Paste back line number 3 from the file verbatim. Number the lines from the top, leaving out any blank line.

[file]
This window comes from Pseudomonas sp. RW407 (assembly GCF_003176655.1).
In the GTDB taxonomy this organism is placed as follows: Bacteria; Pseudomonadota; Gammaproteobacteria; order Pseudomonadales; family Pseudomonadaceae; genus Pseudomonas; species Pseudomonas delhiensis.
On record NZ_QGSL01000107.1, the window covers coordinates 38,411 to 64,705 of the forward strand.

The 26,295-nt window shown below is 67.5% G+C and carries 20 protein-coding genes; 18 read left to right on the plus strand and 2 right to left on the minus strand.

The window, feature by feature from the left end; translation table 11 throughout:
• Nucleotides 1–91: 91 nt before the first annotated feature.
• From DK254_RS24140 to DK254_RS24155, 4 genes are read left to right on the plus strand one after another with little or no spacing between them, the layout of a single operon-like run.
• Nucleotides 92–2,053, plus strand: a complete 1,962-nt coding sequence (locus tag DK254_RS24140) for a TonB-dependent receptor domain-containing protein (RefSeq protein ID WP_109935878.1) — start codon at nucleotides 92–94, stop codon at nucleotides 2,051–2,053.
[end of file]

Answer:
On record NZ_QGSL01000107.1, the window covers coordinates 38,411 to 64,705 of the forward strand.